You are viewing this article in the archives. For the latest breaking news and updates in Ann Arbor and the surrounding area, see
Posted on Mon, Mar 5, 2012 : 5:57 a.m.

Learning will get more hands-on, technology-based at Ypsilanti Middle School

By Danny Shaw


New Tech High School Director Cory McElmeel talks during an assembly of 10th-graders on the first day of class on Sept. 6 at New Tech High School in Ypsilanti.

Angela J. Cesere |

Ypsilanti Middle School students will have the option to participate in a more hands-on, project- and technology-based curriculum this fall.

YMS will be among the first middle schools in the nation to adopt New Tech Network’s national education model, which is the model used at Ypsilanti’s New Tech High School at Ardis.

Cory McElmeel, New Tech at Ardis director, said the project-based learning is quite a bit different than the traditional school model.

“Students are problem solving on their own,” McElmeel said. “We’re thinking forward and wanting to enhance our educational practices, and this is it.”

New Tech Network, a national nonprofit organization, guides the school’s curriculum; it is interactive project-based learning with an added emphasis on technology. Classroom instruction is more group-oriented and classrooms will have iMac workstations for student use.

Students will have access to NTN Echo, a Web portal where they can receive and turn in assignments online and share instructional materials. Teachers will also have the option to use videoconferencing, through programs like Skype, to coach students off-site.

McElmeel said students and teachers also will use iPads for educational applications, video and audio recording and video editing, which they could share on Echo. Interactive whiteboards, digital overhead document cameras and use of New Tech at Ardis' video production room and equipment also highlight the tech-centric changes.

According to the New Tech Network’s 2009-2010 national statistics, 42 high schools in nine states use the education model and they project to have nearly 90 by the end of 2012.


Ypsilanti's New Tech High School was named one of 30 national demonstration sites in 2011 and will serve as a model school for districts considering implementing a New Tech school.

Angela Cesere |

Jennifer Martin, Ypsilanti Public Schools assistant superintendent, said there are only two New Tech middle schools in the nation. Ypsilanti Middle School will be one of two in Michigan beginning this fall.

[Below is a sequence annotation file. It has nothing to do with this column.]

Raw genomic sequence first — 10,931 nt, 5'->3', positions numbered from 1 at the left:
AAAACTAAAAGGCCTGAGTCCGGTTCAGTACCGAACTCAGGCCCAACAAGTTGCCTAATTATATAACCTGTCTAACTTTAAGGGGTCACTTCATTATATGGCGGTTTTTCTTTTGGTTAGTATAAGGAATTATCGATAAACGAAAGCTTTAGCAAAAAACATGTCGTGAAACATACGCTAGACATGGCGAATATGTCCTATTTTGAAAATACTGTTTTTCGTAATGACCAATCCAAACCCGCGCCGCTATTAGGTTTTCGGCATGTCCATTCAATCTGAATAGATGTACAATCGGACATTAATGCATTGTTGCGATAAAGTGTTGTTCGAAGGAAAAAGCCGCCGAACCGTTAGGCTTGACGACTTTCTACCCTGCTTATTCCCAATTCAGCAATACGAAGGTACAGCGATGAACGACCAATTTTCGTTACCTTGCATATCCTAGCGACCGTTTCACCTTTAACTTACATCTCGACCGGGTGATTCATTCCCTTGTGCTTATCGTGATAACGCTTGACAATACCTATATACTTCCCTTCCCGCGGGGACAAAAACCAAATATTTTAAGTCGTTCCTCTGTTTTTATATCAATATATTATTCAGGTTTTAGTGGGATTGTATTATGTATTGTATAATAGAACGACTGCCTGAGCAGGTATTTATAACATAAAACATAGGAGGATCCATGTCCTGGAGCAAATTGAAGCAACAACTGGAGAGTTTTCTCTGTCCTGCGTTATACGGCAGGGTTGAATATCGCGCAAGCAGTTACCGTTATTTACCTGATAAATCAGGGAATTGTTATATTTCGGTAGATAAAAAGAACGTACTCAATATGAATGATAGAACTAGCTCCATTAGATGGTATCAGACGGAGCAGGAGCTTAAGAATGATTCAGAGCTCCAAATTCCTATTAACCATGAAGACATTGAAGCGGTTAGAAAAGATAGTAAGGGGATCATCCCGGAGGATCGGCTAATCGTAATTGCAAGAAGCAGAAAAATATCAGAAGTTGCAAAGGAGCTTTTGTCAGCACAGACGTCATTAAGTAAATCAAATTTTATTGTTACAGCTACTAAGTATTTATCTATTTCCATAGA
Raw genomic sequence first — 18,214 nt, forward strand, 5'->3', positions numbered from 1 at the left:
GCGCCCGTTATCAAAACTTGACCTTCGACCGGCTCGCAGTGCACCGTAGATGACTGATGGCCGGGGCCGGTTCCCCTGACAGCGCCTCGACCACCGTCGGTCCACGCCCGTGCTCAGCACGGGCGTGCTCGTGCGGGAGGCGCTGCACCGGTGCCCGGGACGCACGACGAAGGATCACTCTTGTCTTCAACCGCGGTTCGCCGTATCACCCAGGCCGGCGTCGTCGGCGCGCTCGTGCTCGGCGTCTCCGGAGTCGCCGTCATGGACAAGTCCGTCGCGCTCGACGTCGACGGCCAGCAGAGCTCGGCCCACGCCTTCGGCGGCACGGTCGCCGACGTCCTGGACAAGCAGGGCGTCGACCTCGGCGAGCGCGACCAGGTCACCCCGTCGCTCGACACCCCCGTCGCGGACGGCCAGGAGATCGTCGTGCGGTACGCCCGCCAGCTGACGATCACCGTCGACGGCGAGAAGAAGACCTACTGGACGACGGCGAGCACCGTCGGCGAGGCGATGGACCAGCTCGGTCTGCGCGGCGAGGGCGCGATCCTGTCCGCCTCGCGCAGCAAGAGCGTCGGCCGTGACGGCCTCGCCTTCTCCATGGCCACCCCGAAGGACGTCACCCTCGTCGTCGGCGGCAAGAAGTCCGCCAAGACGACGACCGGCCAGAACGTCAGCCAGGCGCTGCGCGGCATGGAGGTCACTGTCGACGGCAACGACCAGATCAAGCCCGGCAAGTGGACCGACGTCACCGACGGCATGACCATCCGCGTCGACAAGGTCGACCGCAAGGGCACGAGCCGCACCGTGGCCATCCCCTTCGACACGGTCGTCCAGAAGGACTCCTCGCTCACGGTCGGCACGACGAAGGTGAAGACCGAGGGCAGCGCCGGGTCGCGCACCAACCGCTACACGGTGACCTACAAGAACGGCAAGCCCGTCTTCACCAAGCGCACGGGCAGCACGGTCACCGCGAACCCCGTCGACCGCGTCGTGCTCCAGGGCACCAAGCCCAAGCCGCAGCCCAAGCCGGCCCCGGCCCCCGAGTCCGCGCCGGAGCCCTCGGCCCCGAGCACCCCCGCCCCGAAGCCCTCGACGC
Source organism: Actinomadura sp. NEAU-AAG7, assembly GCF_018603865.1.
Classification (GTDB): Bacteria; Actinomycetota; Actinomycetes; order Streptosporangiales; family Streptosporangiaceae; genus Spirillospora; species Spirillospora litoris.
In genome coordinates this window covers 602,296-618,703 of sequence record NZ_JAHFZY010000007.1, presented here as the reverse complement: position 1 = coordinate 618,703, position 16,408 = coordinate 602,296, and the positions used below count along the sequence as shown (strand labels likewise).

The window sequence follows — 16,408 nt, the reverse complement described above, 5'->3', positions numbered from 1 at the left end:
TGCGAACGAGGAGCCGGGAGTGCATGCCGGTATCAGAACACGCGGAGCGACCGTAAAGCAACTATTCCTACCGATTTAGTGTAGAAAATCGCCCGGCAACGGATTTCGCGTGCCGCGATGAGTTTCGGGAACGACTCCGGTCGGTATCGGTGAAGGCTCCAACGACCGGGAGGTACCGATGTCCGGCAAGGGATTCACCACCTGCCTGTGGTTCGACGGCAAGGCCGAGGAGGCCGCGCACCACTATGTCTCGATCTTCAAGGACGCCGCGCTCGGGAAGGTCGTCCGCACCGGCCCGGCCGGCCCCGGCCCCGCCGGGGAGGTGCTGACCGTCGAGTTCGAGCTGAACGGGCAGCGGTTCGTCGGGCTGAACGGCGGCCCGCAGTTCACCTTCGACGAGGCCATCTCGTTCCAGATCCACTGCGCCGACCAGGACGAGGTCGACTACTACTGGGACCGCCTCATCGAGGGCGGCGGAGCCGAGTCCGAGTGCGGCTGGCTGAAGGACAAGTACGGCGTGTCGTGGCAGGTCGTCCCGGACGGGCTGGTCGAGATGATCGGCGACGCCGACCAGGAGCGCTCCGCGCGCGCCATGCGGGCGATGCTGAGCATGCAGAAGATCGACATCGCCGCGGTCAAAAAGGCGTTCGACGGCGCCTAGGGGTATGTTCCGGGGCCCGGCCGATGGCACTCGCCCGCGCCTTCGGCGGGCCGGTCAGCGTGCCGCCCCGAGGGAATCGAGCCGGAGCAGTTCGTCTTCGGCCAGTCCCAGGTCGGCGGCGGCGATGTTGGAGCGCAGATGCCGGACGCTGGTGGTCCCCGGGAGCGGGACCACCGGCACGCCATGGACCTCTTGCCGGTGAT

Ypsilanti parent Daisy Mull has a child going into the middle school this fall, and said she couldn't be more excited to see the New Tech model coming to YMS. Her older daughter attended New Tech at Ardis as a freshman.

“We had such a good experience at the high school with the teachers and the staff,” Mull said. “It’s a bigger opportunity for the students. I’m really optimistic.”

Mull said she thinks the hands-on learning experience coupled with the project-based assignments “give the students a renewed interest and a renewed energy in learning.”

Superintendent Dedrick Martin said he thinks the district will be setting a trend and paving the way for other area schools to start a program he considers the educational model of the future.

The technology-centric learning model better matches the tech-savvy generation in schools today, Martin said. He said starting students in the New Tech model at a younger age creates an easier transition into New Tech high schools.

New Tech at Ardis adopted the national model in fall 2010 and has shown enrollment growth every year, he said. The school will be adding an additional 125 freshman and 20 sophomores this fall.

The current budget for the 2012-2013 school year will not increase to allocate for the program, according to Jennifer Martin, and will have a budget of $15,000 for the first year of the program.

“This is not increasing expenditures in any way,” she said. “We are redistributing the technology, budget and grant dollars so it doesn’t cost anything more.”

The New Tech program will be lottery-based for enrollment, allowing 75 seventh-graders and 45 eighth-graders the first year. Jennifer Martin said applications will be available in March.

The program will take over one of the school’s three wings and will be supplementing the current YMS education model. She said the district expects to have a K-12 New Tech alignment plan in place by 2016.

Contact reporter Danny Shaw at 734-623-2544 or



Tue, Mar 6, 2012 : 6:39 p.m.

This sounds like a great opportunity for children who are more hands on then fact based. Wish mine was heading into middle. I might consider it. But alas, more into the throes of hi school. Good luck to the incoming 6.